Then to the MAC with an AR upper, what would they say if it were an unmodified upper? Just the same as one you have on your registered M16 lower? There would be some type of block that attaches to the MAC receiver, then the AR upper pinned into that just the same way as an M16. Possibly something like that new MAC upper that accepts Suomi drums and mags by putting the mag infront of the receiver instead of threw the grip. Sorry to play the what if game but my curiosity is bothering me.
tony_k  [Moderator]
8/7/2011 7:49:48 PM EST
Originally Posted By sardo_67:
Not meaning to come off as rude but to play devils advocate here... Did the XMG use the hammer of the AR/M16 lower to strike the firing pin?

Yes. The XMG uses a 100% milspec lower receiver, including all fire-control components. Including the hammer, which struck the firing pin on the XMG upper. It also functions perfectly with an RDIAS and standard fire-control parts.


Then to the MAC with an AR upper, what would they say if it were an unmodified upper? Just the same as one you have on your registered M16 lower? There would be some type of block that attaches to the MAC receiver, then the AR upper pinned into that just the same way as an M16. Possibly something like that new MAC upper that accepts Suomi drums and mags by putting the mag infront of the receiver instead of threw the grip. Sorry to play the what if game but my curiosity is bothering me.

ATF would rule that the block that attaches the AR upper to the Mac lower is a machine gun conversion device, and thus cannot be sold to civilians post-May 19, 1986. Sigh.


Sardo, this is much like the folks who post here asking about buying those Shotgun News-advertised post-1982 unregistered DIAS, or why can't they just buy a milspec M16 autosear and install it in their AR15? The bottom line is, ATF's stance, by policy and in practice, is that 922(o) froze the MG registry on May 19, 1986.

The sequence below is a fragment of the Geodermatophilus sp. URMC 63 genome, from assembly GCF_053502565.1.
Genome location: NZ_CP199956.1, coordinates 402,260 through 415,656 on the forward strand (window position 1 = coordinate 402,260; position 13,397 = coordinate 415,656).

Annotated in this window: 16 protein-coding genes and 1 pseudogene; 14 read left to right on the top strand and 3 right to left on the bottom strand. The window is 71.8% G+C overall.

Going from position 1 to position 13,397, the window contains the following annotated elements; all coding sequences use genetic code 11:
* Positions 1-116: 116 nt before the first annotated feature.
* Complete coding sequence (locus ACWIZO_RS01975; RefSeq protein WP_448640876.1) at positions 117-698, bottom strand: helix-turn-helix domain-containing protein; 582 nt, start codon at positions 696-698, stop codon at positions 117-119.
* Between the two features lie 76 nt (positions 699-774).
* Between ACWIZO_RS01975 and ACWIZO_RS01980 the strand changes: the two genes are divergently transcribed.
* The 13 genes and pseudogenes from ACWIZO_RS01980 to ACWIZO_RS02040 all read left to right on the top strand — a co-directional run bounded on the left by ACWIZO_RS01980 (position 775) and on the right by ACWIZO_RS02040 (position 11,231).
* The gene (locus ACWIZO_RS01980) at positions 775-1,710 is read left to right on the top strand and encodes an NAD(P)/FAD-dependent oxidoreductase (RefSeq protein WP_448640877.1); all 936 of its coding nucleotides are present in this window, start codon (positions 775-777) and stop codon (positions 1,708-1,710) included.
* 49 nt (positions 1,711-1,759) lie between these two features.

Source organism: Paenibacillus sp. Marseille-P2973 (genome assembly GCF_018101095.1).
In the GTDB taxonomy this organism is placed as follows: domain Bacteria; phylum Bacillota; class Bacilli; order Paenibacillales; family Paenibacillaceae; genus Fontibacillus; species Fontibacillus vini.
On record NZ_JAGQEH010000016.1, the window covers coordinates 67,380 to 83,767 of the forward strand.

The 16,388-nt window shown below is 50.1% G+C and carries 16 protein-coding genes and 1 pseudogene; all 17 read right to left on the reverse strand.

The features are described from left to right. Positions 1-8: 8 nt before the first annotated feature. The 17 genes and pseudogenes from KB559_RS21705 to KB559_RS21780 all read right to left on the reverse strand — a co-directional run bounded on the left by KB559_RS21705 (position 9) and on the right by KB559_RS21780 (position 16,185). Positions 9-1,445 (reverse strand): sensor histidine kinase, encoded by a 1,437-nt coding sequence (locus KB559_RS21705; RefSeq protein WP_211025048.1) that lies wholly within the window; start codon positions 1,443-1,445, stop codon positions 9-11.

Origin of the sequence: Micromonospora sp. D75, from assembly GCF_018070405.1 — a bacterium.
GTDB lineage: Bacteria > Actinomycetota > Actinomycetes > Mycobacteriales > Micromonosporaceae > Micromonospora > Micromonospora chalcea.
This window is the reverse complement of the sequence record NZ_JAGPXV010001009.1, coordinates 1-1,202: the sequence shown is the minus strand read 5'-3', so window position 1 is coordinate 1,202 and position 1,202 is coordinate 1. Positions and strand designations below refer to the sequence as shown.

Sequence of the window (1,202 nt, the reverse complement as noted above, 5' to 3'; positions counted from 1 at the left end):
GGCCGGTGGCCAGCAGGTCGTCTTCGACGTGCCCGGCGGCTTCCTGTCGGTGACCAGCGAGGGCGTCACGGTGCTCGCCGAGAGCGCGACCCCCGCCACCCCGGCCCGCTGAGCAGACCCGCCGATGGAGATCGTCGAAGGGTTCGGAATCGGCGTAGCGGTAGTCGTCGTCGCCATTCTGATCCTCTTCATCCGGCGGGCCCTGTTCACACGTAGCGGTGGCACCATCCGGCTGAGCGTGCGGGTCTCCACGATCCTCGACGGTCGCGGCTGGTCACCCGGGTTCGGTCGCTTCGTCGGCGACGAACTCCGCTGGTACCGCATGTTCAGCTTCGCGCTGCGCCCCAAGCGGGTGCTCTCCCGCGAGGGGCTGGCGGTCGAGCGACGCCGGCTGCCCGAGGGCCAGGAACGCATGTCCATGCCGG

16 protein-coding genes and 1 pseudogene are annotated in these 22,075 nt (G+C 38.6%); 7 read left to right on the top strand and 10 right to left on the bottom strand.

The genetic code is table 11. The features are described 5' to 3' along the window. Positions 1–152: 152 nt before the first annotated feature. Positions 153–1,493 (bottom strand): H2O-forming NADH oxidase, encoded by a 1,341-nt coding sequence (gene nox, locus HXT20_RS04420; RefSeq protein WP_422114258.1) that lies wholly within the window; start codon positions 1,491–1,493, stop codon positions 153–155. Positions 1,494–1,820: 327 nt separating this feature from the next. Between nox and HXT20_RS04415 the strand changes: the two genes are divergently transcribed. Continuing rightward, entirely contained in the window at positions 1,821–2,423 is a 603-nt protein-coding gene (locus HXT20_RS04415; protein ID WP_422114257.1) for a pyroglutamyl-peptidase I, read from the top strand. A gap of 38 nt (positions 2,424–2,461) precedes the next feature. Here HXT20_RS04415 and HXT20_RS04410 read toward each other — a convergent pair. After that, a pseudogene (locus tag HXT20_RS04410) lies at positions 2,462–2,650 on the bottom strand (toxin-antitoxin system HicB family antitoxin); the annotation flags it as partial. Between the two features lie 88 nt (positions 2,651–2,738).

That does not mean that it limited the number of transferables as of that date –– they also see it as freezing the nature of the transferables in existence on that date. So in their view, turning a subgun into an LMG is the same as creating a new, post-1986 machine gun –– it cannot be done lawfully. And they have the hordes of lawyers to back it up, and a legal system that is stacked in their favor.

ATF generally does not worry much when a new upper is designed which keeps the MG in its own class –– witness Richard Lage's 9mm uppers, or even .45ACP conversions of Uzis. But they get very, very interested when a 9mm subgun suddenly is transformed into a 5.56 or 7.62x39 machine gun, or a .556 machine gun is suddenly transformed into (like the XMG did) an 8x57 or 7.62x51 beltfed.

I know you are simply curious. But to date, every manufacturer who has tried to do so has, sooner or later, been shut down by ATF. Usually after a bunch of folks have invested thousands of $$$ buying their now-useless products. ATF is very, very good at killing curious cats.

YMMV.
sardo_67  [Member]
8/7/2011 8:52:20 PM EST
Well The long arm of the law has all the "lawyers, guns, and money so I guess we're down on our luck".